CVE Vulnerabilities


Inconsistent Interpretation of HTTP Requests ('HTTP Request/Response Smuggling')

Published: Oct 23, 2019 | Modified: Nov 07, 2023
CVSS 3.x
CVSS 2.x

A flaw was found in HAProxy before 2.0.6. In legacy mode, messages featuring a transfer-encoding header missing the chunked value were not being correctly rejected. The impact was limited but if combined with the http-reuse always setting, it could be used to help construct an HTTP request smuggling attack against a vulnerable component employing a lenient parser that would ignore the content-length header as soon as it saw a transfer-encoding one (even if not entirely valid according to the specification).


The product acts as an intermediary HTTP agent (such as a proxy or firewall) in the data flow between two entities such as a client and server, but it does not interpret malformed HTTP requests or responses in ways that are consistent with how the messages will be processed by those entities that are at the ultimate destination.

Affected Software

Name Vendor Start Version End Version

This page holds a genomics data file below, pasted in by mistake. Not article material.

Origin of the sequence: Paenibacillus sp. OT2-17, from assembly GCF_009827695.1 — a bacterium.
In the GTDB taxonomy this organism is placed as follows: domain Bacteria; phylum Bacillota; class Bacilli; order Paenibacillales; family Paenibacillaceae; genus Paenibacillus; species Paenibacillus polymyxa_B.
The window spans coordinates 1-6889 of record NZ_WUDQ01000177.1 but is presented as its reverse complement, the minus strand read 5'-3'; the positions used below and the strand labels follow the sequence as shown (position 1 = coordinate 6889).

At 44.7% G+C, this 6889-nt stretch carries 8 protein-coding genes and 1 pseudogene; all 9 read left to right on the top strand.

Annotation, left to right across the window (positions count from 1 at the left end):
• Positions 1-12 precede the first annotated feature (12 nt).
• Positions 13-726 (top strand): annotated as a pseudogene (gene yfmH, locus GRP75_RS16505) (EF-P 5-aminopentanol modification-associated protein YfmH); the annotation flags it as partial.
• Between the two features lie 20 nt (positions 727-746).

Haproxy Haproxy * 2.0.6 (excluding)
Red Hat Enterprise Linux 8 RedHat haproxy-0:1.8.23-3.el8 *
Red Hat OpenShift Container Platform 3.11 RedHat haproxy-0:1.8.23-3.el7 *
Red Hat OpenShift Container Platform 4.4 RedHat haproxy-0:2.0.13-3.el7 *
Red Hat Software Collections for Red Hat Enterprise Linux 7 RedHat rh-haproxy18-haproxy-0:1.8.24-2.el7 *
Red Hat Software Collections for Red Hat Enterprise Linux 7.6 EUS RedHat rh-haproxy18-haproxy-0:1.8.24-2.el7 *
Red Hat Software Collections for Red Hat Enterprise Linux 7.7 EUS RedHat rh-haproxy18-haproxy-0:1.8.24-2.el7 *
Haproxy Ubuntu bionic *
Haproxy Ubuntu disco *
Haproxy Ubuntu eoan *
Haproxy Ubuntu esm-infra/bionic *
Haproxy Ubuntu esm-infra/xenial *
Haproxy Ubuntu trusty *
Haproxy Ubuntu upstream *
Haproxy Ubuntu xenial *

Extended Description

HTTP requests or responses (“messages”) can be malformed or unexpected in ways that cause web servers or clients to interpret the messages in different ways than intermediary HTTP agents such as load balancers, reverse proxies, web caching proxies, application firewalls, etc. For example, an adversary may be able to add duplicate or different header fields that a client or server might interpret as one set of messages, whereas the intermediary might interpret the same sequence of bytes as a different set of messages. For example, discrepancies can arise in how to handle duplicate headers like two Transfer-encoding (TE) or two Content-length (CL), or the malicious HTTP message will have different headers for TE and CL. The inconsistent parsing and interpretation of messages can allow the adversary to “smuggle” a message to the client/server without the intermediary being aware of it. This weakness is usually the result of the usage of outdated or incompatible HTTP protocol versions in the HTTP agents.

Potential Mitigations